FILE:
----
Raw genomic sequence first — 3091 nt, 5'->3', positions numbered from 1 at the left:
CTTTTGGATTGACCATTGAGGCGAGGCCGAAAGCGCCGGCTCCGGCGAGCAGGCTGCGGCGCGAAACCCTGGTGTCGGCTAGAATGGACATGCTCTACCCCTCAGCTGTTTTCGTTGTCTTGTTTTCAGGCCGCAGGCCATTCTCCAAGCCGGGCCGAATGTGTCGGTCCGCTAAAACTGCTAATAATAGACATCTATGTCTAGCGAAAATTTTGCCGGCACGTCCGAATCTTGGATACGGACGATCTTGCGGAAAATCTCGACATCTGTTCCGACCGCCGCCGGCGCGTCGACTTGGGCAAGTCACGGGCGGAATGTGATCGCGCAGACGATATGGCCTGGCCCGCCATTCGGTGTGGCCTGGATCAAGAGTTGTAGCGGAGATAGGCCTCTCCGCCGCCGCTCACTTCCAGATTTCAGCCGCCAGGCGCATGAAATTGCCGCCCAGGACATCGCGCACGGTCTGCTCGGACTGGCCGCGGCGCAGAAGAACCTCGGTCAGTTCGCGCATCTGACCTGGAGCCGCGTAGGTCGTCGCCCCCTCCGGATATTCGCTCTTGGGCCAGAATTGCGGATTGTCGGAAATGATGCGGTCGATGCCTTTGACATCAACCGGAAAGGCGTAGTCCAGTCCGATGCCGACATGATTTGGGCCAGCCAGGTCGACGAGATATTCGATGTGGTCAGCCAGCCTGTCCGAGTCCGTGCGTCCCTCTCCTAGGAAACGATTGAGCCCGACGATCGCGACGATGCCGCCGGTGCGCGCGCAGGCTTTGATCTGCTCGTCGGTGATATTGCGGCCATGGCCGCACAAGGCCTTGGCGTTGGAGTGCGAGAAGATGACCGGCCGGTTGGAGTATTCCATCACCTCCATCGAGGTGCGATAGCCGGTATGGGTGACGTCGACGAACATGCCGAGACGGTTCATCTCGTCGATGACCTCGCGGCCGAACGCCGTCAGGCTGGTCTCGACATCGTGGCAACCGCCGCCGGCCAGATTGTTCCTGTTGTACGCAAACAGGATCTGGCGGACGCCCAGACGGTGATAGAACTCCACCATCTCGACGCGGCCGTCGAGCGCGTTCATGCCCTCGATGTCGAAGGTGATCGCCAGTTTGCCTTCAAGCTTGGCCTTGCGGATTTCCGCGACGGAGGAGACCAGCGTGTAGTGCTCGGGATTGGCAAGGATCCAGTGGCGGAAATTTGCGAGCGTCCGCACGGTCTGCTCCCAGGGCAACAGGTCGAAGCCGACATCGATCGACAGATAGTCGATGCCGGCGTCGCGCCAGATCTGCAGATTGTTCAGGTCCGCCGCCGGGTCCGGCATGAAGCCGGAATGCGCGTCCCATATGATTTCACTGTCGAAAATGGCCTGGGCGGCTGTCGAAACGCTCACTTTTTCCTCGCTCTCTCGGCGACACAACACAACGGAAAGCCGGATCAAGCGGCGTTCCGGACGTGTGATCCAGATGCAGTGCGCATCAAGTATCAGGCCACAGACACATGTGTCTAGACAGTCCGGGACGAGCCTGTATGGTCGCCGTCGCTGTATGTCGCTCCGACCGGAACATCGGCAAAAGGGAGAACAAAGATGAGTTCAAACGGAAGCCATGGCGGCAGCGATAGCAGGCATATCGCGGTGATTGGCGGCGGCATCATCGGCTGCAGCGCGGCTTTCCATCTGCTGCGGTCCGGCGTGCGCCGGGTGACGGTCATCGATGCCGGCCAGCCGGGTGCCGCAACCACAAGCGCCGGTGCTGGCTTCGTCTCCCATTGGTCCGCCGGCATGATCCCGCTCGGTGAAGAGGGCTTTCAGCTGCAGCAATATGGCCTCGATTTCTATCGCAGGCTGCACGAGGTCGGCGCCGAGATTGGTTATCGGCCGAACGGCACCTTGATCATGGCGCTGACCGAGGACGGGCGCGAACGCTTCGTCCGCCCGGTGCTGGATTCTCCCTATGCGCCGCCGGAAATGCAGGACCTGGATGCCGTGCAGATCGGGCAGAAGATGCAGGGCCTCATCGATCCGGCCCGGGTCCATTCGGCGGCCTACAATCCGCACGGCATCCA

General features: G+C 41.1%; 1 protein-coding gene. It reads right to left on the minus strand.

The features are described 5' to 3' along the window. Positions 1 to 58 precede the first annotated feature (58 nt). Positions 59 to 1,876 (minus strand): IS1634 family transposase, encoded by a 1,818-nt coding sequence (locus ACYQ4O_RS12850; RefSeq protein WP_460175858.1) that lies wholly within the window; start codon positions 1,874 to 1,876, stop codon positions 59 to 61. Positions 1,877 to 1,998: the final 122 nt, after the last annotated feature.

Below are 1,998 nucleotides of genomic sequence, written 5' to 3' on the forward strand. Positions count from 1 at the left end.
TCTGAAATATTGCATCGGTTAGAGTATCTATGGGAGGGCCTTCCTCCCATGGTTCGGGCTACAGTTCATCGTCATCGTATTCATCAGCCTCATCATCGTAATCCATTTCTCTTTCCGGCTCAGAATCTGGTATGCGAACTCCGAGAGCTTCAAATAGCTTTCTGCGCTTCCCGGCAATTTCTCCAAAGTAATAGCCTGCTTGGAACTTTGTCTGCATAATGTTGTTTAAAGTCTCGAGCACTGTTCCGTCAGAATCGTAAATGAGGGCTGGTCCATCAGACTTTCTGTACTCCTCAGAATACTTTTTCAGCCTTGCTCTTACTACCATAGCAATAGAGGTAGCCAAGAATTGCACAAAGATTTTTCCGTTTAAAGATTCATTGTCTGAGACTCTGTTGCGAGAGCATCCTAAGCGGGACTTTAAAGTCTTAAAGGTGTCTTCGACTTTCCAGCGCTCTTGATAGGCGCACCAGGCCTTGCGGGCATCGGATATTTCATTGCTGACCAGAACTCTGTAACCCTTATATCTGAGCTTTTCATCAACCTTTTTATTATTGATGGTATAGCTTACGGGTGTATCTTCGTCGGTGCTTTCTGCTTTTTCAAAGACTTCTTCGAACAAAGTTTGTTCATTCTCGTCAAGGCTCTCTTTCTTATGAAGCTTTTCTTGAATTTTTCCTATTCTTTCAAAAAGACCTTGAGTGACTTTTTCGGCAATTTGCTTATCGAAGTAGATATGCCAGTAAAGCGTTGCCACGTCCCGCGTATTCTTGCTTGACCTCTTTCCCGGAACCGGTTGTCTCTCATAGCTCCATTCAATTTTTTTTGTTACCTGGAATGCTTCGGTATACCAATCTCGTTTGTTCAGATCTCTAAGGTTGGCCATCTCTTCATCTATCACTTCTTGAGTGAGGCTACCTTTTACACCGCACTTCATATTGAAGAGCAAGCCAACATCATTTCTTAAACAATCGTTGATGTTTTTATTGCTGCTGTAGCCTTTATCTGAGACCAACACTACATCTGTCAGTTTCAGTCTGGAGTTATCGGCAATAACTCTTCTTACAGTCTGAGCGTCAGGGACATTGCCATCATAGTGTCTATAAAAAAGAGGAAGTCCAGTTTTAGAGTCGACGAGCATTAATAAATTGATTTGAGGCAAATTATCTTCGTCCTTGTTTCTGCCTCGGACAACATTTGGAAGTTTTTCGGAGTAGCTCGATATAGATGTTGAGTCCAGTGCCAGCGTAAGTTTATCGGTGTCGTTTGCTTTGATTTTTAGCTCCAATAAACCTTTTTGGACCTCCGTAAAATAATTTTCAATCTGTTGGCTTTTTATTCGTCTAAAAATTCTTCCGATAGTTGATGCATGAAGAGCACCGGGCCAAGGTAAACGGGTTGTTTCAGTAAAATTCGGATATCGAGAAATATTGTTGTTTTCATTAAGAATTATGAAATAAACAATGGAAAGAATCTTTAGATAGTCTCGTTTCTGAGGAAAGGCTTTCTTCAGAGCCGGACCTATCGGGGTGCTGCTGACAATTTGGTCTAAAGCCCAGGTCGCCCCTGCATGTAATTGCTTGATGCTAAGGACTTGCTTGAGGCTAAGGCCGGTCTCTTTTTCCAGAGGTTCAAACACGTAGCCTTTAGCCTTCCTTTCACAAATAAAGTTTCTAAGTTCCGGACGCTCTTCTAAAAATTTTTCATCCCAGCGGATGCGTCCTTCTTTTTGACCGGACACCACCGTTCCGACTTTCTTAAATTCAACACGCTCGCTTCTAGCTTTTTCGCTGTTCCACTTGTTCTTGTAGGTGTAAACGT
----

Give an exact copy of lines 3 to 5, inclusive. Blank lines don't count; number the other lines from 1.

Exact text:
General features: G+C 41.1%; 1 protein-coding gene. It reads right to left on the minus strand.

The features are described 5' to 3' along the window. Positions 1 to 58 precede the first annotated feature (58 nt). Positions 59 to 1,876 (minus strand): IS1634 family transposase, encoded by a 1,818-nt coding sequence (locus ACYQ4O_RS12850; RefSeq protein WP_460175858.1) that lies wholly within the window; start codon positions 1,874 to 1,876, stop codon positions 59 to 61. Positions 1,877 to 1,998: the final 122 nt, after the last annotated feature.

Below are 1,998 nucleotides of genomic sequence, written 5' to 3' on the forward strand. Positions count from 1 at the left end.